Privacy & Cybersecurity Litigation partners Doug Meal and Michelle Visser, along with counsel David Cohen, authored this article for Law360 on the U.S. District Court for the District of Columbia's recent decision in Wengui v. Clark Hill PLC, No. 19-3195 (D.D.C. Jan. 12, 2021), the latest in a string of cases showing that courts will closely scrutinize claims of attorney-client privilege and work-product protection over documents and communications generated in the wake of a cybersecurity breach.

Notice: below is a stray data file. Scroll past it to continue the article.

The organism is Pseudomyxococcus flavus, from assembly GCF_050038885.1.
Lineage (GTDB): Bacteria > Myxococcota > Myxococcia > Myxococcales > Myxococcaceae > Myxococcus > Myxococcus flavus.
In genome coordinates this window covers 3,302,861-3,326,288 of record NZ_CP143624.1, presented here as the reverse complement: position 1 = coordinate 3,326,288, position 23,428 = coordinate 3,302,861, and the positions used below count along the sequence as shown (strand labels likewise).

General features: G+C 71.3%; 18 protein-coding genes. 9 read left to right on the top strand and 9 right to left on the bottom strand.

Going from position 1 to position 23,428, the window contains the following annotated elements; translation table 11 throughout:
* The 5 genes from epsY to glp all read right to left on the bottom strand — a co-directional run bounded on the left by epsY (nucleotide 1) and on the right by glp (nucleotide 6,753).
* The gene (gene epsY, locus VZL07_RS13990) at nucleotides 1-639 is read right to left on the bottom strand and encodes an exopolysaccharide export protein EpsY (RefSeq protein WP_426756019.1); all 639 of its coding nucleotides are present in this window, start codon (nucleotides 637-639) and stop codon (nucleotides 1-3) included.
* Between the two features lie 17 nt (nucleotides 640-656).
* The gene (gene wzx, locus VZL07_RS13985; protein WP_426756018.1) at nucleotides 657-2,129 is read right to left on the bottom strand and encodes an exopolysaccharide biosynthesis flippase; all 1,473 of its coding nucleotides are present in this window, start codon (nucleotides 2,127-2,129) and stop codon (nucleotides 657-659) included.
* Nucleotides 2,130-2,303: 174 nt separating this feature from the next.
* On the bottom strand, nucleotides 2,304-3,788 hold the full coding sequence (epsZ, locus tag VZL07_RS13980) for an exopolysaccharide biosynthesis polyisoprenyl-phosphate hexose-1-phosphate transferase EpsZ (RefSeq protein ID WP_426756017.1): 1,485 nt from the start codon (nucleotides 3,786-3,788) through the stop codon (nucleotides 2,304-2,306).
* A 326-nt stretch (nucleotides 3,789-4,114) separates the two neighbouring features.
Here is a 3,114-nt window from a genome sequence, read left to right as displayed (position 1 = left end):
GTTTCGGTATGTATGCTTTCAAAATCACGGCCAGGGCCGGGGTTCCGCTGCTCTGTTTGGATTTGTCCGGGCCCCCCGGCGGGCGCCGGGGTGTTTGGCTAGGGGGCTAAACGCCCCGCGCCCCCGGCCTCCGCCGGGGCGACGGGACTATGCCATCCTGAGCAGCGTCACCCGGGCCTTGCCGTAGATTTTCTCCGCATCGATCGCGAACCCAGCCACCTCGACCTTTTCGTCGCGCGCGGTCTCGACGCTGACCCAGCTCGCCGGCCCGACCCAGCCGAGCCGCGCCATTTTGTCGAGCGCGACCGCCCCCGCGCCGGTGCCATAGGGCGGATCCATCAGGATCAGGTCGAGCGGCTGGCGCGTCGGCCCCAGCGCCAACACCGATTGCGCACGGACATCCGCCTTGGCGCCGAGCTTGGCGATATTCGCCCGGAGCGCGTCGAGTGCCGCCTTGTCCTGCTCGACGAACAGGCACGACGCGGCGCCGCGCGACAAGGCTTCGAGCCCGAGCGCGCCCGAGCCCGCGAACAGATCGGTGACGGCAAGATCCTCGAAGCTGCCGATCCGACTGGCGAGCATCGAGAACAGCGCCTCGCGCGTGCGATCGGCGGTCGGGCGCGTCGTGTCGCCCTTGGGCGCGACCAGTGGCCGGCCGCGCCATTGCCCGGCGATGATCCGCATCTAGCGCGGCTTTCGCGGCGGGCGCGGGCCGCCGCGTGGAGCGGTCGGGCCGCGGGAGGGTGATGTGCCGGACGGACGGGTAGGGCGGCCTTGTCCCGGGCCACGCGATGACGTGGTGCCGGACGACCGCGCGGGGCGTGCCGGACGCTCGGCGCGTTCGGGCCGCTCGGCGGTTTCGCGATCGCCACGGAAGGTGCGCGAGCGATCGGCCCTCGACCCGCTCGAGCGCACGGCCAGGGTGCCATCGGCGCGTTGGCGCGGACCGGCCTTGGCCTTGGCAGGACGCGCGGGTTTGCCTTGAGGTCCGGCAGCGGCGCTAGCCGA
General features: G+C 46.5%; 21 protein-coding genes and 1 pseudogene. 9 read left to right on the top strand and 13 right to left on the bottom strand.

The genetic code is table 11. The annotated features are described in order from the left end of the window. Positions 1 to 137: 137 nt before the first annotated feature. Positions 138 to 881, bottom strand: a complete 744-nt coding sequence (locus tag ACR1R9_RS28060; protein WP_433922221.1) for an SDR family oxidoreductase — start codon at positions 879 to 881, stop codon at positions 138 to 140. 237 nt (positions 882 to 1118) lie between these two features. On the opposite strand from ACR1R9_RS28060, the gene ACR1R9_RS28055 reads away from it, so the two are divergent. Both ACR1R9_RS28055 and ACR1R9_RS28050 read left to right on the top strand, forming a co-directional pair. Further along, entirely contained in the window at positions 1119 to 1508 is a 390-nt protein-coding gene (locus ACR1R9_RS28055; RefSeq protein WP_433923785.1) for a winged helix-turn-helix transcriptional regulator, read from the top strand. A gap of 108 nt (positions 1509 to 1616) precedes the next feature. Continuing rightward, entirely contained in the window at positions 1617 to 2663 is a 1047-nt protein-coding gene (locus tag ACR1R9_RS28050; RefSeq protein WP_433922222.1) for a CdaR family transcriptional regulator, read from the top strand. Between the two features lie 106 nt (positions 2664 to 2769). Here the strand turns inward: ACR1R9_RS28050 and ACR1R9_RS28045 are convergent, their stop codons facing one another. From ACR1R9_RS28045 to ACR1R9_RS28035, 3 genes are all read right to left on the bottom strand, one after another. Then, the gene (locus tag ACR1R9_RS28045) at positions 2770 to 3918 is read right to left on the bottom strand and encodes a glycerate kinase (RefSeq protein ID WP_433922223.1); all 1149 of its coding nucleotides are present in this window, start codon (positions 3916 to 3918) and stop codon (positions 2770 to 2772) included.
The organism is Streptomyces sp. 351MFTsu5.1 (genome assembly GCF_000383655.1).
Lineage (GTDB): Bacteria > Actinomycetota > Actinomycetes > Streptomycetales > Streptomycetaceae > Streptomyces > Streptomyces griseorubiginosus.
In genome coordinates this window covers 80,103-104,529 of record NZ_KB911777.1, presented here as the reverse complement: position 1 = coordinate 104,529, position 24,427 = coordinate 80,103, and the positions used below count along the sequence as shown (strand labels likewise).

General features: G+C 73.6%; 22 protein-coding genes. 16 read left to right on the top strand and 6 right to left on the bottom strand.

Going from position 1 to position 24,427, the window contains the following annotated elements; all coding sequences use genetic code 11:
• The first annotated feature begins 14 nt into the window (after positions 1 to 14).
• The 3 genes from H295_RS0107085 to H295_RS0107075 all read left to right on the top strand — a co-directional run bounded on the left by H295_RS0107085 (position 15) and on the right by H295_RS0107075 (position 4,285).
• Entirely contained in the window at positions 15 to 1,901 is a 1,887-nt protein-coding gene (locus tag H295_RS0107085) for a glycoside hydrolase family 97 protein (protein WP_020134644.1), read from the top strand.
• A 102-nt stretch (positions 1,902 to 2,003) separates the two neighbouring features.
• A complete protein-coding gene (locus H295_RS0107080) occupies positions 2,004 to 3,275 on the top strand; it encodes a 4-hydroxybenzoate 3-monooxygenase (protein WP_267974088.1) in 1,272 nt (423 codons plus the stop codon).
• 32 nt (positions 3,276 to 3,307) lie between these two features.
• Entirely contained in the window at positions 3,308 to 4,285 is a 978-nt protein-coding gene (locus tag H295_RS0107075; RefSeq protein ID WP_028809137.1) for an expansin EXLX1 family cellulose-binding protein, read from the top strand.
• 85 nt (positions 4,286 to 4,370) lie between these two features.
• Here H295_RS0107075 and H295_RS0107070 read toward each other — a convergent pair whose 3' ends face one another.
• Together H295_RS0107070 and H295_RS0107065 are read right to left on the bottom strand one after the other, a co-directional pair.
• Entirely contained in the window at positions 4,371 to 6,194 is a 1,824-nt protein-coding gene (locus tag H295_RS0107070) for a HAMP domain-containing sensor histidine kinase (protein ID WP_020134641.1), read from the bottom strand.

In particular, even though there are compelling legal reasons to investigate and contain a cybersecurity breach, in Clark Hill the court rejected claims of attorney-client privilege and work-product protection over a forensic investigation report and related material generated by a cybersecurity firm after a breach because it concluded the information was generated primarily for business reasons. As explained in the article, the decision teaches that companies need to structure their breach investigations and defend motions to compel those materials in a way that makes clear the legal concerns at play as well as how those legal concerns affect the content of the forensic report and related documents.